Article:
On race issue, Obama stays firmly low-key

Some black leaders want the president to confront what they view as his critics' racism, but Obama continues to strike a modulated tone. It's not an easy line to walk, observers say.

September 20, 2009|Mark Z. Barabak and Richard Fausset

WASHINGTON AND ATLANTA — As a black man who has felt the sting of prejudice, President Obama is not only empathetic but uniquely positioned to advance the cause of equality in a country where skin color remains, for many, a barrier to opportunity and achievement.

Yet throughout his career, Obama has been careful to avoid being pigeonholed as serving mainly the interest of African Americans; otherwise, he never would have been elected in November.

The result is a duality to Obama's presidency. He brings aspects of the black experience into the White House -- using occasional street slang, installing a bust of the Rev. Martin Luther King Jr. in the Oval Office. But he tries to keep enough distance from racial issues -- transcendence may be his way of seeing it -- to avoid undermining the notion of a colorblind administration.

It is not easy, even for one as deft as Obama, as the latest national debate over race and politics suggests.

Some black leaders are frustrated that the president has failed to confront what they view as his most ardent critics' racism, a charge that gained widespread acceptance, if not credence, when leveled last week by President Carter.

If the current president fails to speak out, said Ron Walters, a University of Maryland political scientist and former political advisor to the Rev. Jesse Jackson, "then who is supposed to exercise the moral leadership?"

Obama, however, shows little desire to wade into the mire of racial politics.

In an unprecedented series of interviews with the Sunday news shows, aimed at promoting healthcare reform, the nation's first black president could not avoid talking about race. He was repeatedly asked if he felt prejudice was fueling antipathy toward his presidency. Each time he delivered a variation of the same modulated message: Yes, there are people who don't like him because he is African American, but no, that's not the main reason his administration has drawn such fierce criticism.

"It's an argument that's gone on for the history of this republic, and that is, 'What's the right role of government?' " Obama told NBC's David Gregory. "This is not a new argument, and it always invokes passions."

The same, of course, could be said about race, which has vexed politicians since the Founding Fathers wrestled, inconclusively, with slavery. But, typically, Obama has confronted race head-on only when circumstance demanded -- such as when his candidacy was threatened by ties to his former pastor, the incendiary Rev. Jeremiah A. Wright Jr.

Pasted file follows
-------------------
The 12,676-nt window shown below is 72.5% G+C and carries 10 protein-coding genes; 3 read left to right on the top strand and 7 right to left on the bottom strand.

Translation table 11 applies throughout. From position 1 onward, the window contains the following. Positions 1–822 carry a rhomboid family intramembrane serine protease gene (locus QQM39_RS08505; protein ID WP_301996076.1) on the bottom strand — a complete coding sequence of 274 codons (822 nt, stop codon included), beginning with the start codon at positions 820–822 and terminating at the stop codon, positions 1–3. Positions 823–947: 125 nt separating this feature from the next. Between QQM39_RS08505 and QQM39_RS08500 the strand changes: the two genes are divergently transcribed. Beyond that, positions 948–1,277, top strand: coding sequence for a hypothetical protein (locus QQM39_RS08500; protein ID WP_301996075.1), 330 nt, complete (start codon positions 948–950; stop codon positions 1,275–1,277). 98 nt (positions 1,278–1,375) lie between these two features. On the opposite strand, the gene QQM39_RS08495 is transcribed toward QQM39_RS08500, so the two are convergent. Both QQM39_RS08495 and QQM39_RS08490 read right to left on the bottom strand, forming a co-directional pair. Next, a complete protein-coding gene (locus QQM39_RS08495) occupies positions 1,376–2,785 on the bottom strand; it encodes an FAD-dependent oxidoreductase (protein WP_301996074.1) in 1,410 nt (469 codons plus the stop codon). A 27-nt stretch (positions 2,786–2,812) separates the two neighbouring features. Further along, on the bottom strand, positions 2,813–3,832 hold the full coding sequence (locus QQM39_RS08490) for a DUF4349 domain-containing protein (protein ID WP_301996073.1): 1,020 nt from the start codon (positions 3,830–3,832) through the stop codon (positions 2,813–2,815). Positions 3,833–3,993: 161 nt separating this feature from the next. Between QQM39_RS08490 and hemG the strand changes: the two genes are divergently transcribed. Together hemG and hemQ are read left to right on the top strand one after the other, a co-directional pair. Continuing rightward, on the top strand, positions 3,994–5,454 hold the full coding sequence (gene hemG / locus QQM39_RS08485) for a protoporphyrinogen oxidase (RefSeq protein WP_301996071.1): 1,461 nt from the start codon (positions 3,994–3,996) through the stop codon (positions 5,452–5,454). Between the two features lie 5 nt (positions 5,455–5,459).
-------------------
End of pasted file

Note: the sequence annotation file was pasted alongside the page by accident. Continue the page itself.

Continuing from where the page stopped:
When Obama spoke up this summer in the racially fraught case of Henry Louis Gates Jr., saying police "acted stupidly" by arresting the black scholar in his Cambridge, Mass., home, many whites were put off. On reflection, Obama called his remarks ill-considered and sat down at the White House for beers with Vice President Joe Biden, Gates and Sgt. James Crowley, the arresting officer.

By contrast, his comments on the Sunday shows were perhaps most noteworthy for how tepid they seemed -- especially compared with the visceral outburst of Rep. Joe Wilson (R-S.C.) during Obama's speech to Congress and the incandescent anger at rowdy town hall meetings and last weekend's protest march on the Capitol.

Marc Morial, president of the National Urban League, said the president is attempting "a balancing act" that Morial first witnessed decades ago when his own father, Ernest, became New Orleans' mayor.

"What Barack Obama is experiencing is quite similar to what the first black mayors of major American cities went through 20 or more years ago," said Morial, who later became New Orleans mayor himself. "It's just when it happened to a Maynard Jackson or a Morial or a Coleman Young, it didn't play out in the national media in such a major way."

There will always be an enigmatic quality to the study of Obama's personal tastes and his political instincts. On one hand, as the son of a black man from Kenya and a white woman from Kansas, he comes from an eclectic cultural background, which is reflected in his wide-ranging palette of interests. "Because he's been a part of so many worlds, it's given him the ability to be comfortable in many different ones," White House Press Secretary Robert Gibbs said in an interview.

Obama's historic position is not lost on him, Gibbs went on, and with it comes an unparalleled opportunity "to deliver messages others couldn't."

There is undeniably greater weight when a black president goes to, say, an inner city school and urges parents to turn off the TV and Xbox and make their children study. Or when he appears before the NAACP and says too many blacks have "internalized a sense of limitation" and "come to expect so little from the world and from themselves."

"No excuses!" Obama exhorted that audience. "No excuses!"

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